As seen in FIG. 2, die 2 comprises a die body 5 which contains dual flow-directing torpedoes 6 and 7 which are generally conical, taper toward the output end of the extruder barrel and are carried by a dual spider 8. The die also includes a tubular innermost mandrel 9, a tubular barrel 10 which surrounds mandrel 9 and is concentric therewith, a second tubular mandrel 11 which surrounds barrel 10 and is concentric therewith, and an outer barrel 12 which surrounds mandrel 11 and is concentric therewith. Mandrel 11 and barrel 12 cf the die are spaced apart radially to define a first flow passage 13 which leads from outer torpedo 7 to a first circular die orifice 14. Mandrel 9 and barrel 10 are spaced apart radially to define a second flow passage 15 which leads from inner torpedo 6 to a second circular die orifice 16. Die orifice 16 is smaller than orifice 14 and concentric therewith. Orifice 16 is spaced from orifice 14 in the extrusion direction by a distance X, FIG. 3B, which can be zero and does not exceed a value such that the ratio of distance X to the inner diameter of orifice 14 is about 1:4, distance X advantageously being such that that ratio is in the range of from about 1:8 to about 1:22.
Outer torpedo 7 and the outer portion of spider 8 direct a portion of the total melt flow from the extruder barrel into a tubular flow which is forced forwardly via passage 13 to die orifice 14. The surfaces presented by the torpedos and the outer portion of the spider define a smooth transitional flow path from the exit of the extruder to the beginning of passage 13, and passage 13 is then straight-walled and only slightly tapering so that the possibility of confined shear or rolling of the polymeric material is avoided. The die lips which define orifice 14 are right circular cylindrical surfaces concentric with and lying in a common plane transverse to the longitudinal axis of the die, and the molten plastic emerging from orifice 14 is therefore in the form of a cylindrical tube. The surfaces presented by the torpedos and the inner portion of the spider also define a smooth transitional flow path from the exit of the extruder barrel to passage 15, and passage 15, while tapering slightly forwardly in radial cross section, is essentially straight until near the locations of the die orifices. There, passage 15 flares outwardly and forwardly in generally frustoconical fashion and the die lips of orifice 16 are extensions of the frustoconical walls of the forward end of passage 15 so that the molten plastic emerging from orifice 16 is directed outwardly as well as forwardly.
Innermost mandrel 9 accommodates a supply tube 17 via which coolant is supplied to shaping and cooling; mandrel 4, an exhaust tube 18 which leads coolant from mandrel 4, and inner heating bands 19 to supply heat to the die from within. External heating bands 20 are provided on the outer barrel of the die, the die body and adjacent the adaptor flange by which the die is mounted on the extruder barrel.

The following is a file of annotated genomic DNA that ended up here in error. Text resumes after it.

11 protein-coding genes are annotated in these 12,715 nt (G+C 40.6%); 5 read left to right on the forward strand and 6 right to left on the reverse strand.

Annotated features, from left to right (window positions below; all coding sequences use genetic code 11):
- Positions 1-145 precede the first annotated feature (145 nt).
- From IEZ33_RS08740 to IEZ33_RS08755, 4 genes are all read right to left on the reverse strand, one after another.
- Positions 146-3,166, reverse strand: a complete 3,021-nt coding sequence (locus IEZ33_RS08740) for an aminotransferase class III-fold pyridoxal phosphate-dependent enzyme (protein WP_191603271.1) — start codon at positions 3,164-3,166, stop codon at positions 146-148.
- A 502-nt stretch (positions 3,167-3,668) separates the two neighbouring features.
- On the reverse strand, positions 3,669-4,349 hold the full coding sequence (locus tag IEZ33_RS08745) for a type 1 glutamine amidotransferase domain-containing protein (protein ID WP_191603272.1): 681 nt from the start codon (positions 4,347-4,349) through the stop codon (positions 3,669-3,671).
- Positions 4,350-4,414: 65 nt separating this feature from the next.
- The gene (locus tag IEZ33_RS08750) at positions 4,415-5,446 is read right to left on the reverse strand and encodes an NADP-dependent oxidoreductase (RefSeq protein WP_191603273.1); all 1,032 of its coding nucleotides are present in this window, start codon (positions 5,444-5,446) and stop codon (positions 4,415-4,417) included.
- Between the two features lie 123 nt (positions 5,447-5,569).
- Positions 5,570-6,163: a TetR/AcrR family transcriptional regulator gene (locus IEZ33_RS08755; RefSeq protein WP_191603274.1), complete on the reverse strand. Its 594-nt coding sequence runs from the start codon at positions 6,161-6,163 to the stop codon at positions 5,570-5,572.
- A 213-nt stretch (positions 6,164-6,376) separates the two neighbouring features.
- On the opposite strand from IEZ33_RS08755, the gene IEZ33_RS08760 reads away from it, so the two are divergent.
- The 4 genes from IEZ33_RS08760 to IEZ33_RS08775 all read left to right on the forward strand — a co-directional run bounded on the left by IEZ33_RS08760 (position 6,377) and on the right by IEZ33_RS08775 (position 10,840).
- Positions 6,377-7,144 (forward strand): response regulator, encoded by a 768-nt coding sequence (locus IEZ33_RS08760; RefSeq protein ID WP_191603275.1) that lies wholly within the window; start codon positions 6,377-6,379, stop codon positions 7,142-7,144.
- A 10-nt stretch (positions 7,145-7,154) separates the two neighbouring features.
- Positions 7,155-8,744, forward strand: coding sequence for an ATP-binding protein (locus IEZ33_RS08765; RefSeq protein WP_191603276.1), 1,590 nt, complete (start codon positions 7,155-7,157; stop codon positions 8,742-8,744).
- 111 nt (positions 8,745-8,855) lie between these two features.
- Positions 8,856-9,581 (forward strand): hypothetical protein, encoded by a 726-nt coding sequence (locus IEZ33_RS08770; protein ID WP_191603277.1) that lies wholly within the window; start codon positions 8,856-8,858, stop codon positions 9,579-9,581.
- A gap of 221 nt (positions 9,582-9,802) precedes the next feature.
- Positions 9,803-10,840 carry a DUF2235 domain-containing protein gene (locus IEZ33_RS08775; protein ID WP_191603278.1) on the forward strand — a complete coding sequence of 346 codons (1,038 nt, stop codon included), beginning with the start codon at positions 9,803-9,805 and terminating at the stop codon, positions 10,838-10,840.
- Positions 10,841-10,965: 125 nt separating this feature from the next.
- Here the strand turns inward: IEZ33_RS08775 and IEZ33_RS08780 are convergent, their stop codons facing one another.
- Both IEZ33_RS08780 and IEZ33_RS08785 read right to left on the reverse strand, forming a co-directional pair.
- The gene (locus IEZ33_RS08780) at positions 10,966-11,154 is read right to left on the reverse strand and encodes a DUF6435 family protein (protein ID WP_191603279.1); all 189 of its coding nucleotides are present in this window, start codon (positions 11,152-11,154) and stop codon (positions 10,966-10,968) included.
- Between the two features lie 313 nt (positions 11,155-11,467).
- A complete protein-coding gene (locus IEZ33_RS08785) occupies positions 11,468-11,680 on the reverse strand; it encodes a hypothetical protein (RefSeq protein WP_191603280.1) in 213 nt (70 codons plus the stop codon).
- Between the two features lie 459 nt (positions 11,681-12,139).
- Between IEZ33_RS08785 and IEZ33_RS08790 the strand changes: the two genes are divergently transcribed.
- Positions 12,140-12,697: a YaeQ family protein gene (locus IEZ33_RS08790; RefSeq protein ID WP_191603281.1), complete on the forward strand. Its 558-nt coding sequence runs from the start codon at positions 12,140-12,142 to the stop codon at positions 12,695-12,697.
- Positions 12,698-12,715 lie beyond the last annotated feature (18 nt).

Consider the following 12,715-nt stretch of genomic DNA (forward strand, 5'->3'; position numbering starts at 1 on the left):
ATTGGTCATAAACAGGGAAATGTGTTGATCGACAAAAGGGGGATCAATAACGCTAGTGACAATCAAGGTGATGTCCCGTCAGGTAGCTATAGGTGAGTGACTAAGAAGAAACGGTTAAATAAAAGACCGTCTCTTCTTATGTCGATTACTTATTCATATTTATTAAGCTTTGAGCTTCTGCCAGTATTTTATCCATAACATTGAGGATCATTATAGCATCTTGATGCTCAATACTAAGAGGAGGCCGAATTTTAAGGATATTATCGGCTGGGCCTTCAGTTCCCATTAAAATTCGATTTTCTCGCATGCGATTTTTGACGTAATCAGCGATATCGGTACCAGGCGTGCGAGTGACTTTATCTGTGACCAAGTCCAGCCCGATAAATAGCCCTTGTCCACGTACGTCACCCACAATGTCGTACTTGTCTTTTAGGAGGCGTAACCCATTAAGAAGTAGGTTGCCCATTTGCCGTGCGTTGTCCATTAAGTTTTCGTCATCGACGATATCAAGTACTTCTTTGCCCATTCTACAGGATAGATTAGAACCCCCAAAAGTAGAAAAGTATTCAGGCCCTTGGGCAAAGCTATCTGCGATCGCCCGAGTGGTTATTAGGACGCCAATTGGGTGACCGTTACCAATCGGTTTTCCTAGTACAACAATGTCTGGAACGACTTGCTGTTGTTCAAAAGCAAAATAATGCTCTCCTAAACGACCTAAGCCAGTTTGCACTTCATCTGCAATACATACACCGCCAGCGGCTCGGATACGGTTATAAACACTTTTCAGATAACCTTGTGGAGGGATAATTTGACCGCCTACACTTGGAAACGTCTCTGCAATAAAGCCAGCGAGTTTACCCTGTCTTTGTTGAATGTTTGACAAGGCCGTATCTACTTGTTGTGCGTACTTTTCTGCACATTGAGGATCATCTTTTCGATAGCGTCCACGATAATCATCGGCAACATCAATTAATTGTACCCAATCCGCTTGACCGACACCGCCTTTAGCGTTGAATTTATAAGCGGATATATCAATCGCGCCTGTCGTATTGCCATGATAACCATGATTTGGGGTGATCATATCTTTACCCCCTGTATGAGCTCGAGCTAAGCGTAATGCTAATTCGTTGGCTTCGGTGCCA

Travelling mold 3 can be of any conventional type for corrugating an extruded plastic tube and is advantageously of the kind comprising two set of half-molds 21, each corresponding pair of half-molds of the two sets being capable of being fitted about the extruded tube, and the sets of half-molds being carried by endless carriers so that each pair of half-molds can be closed and, when closed, can be moved in the extrusion direction at a rate of travel dependent upon the extrusion rate. Travelling molds of this type are disclosed, for example, in U.S. Pat. No. 3,280,430 to Antrobus.
The space between die barrel 10 and mandrel 11 constitutes a gas flow passage 22 to which compressed air or other suitable gas is supplied via a connection (not shown) within the die body and which leads forwardly to a circular discharge orifice 23 which is smaller than and spaced inwardly from first die orifice 14 so as to be located between orifices 14 and 16. The internal cross section of the innermost die mandrel 9 is larger than is necessary to accommodate coolant supply and exhaust tubes, as later explained, so that the bore of mandrel 9 can also conduct a compressed gas supplied via a fitting (not shown) within the die body. Inner mandrel 9 projects forwardly a significant distance beyond the inner extrusion orifice 16 and terminates in an annular transverse flat end face 24.
Shaping and cooling mandrel 4, as seen in FIG. 3, is a generally tubular unit comprising an outer wall 30 and an inner wall 31 concentric with wall 30, the two walls being separated by a helically extending partition 32 secured at its edges to the respective walls in fluid-tight fashion so that walls 30, 31 and partition 32 define a helical duct 33. Throughout most of its length, outer wall 30 presents a right circular cylindrical outer surface. However, at its left end (as viewed in FIGS. 3-3B) outer wall 30 has a portion 30a which tapers inwardly at a shallow angle in frustoconical fashion, terminating in a tip portion 30b which curves smoothly inwardly to join a flat transverse annular end wall portion 30c which is offset axially from portion 30b by a short axially extending annular portion 30d.